Monk versus Monk
Chinese ban on Indian-trained Buddhist monks reflects its double standards on religion
For all the optics about consonance and moving forward between Chinese President Xi Jinping and Prime Minister Modi, there is always an irritant thorn that pokes the flesh from beneath the velvet gloves. China is now challenging the spiritual and civilisational connect that has been the template of Sino-Indian congruence, that of Buddhism, more a practical life philosophy than ritualistic religion itself. But Beijing believes that our Buddhist monks are unfit to teach a cultural philosophy in China for they may encourage “separatist” thinking and the bordering Provinces might be lured into the Tibetan Buddhist school of the Dalai Lama. A county in Sichuan Province has banned our monks and is even giving patriotic lessons to aspirants, strictly laying down a teaching code, and putting them through layers of tests and debates to ascertain if they are in sync with Chinese imperatives. Although Buddhism spread to China from India, with their monks like Tien Tai propagating it with passion, it did mutate to local specifics and schools under the patronage of royal dynasties. And gained a stature big enough to influence socio-politics. Early monks even resorted to Daoism to carry the message to the grassroots. To the extent that over time China fully appropriated the Buddhist legacy on its terms, the fact of Buddha being born in India regarded as plain incidental. So no monk is considered worth his instruction till he has cleared the degree of Chinese Buddhism.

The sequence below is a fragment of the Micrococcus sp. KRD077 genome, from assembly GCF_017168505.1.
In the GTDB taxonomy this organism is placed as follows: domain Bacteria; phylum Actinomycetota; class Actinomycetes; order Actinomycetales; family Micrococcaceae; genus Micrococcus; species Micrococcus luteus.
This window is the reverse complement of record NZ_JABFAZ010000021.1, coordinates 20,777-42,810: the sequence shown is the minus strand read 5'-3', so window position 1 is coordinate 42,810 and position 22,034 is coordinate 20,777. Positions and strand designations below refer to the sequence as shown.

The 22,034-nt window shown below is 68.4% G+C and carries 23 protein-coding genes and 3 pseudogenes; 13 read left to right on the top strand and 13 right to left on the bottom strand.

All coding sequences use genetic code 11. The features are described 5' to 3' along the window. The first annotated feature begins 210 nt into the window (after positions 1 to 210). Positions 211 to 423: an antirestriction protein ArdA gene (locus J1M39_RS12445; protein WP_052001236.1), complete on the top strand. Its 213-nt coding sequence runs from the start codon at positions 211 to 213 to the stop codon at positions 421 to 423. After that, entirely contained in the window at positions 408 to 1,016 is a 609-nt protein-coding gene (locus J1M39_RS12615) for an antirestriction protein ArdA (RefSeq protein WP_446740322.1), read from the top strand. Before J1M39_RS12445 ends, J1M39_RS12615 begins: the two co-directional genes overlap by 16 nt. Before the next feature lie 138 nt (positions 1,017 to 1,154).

The distrust about Tibetan Buddhism is so acute that China has erected its own system of Buddhist hierarchy, propping up a Panchen Lama as a reincarnated Bodhisattva with powers to identify the next Dalai Lama, who is expected to propagate the Chinese worldview. Yet this imposition has hardly worked. All over Tibet, the Dalai Lama is revered privately in homes, his picture stashed away with family heirlooms by common people, who may swear by the Panchen Lama in public. Realising the cultural contiguity that Buddhism imparts to Southeast and South Asia, China has even made Buddhism a part of its imperialist Belt and Road initiative. Linking the historical journeys of Buddhist monks along the Silk Route, it is even funding and promoting restoration of stupas and shrines at home and in Myanmar, Laos and other countries that share its southernmost border. It hopes this cultural advocacy will build bridges with people and help it gain acceptability for its economic overlordship of the region. But what China forgets is that the true practitioner of Buddhism is unconcerned by limitations and territoriality and is seeking karmic retribution rather than nurturing political ambition. Persecution has been part of Buddhism’s journey against established orders and its votaries have even taken a stand against cultish injustice meted out to them. In their search for absolution, they can even challenge threats that deter their mission. And when they are big enough a demographic to influence political discourse, like in Thailand and Myanmar, they have acted as a unified bloc and even resorted to violence. With the Dalai Lama leaving Tibet and settling in India in 1959, that counter-plank has been quite diluted by Chinese machinery. Besides integrating Tibet will not be about religion but about mainstreaming it with mainland advantages. China must realise that.
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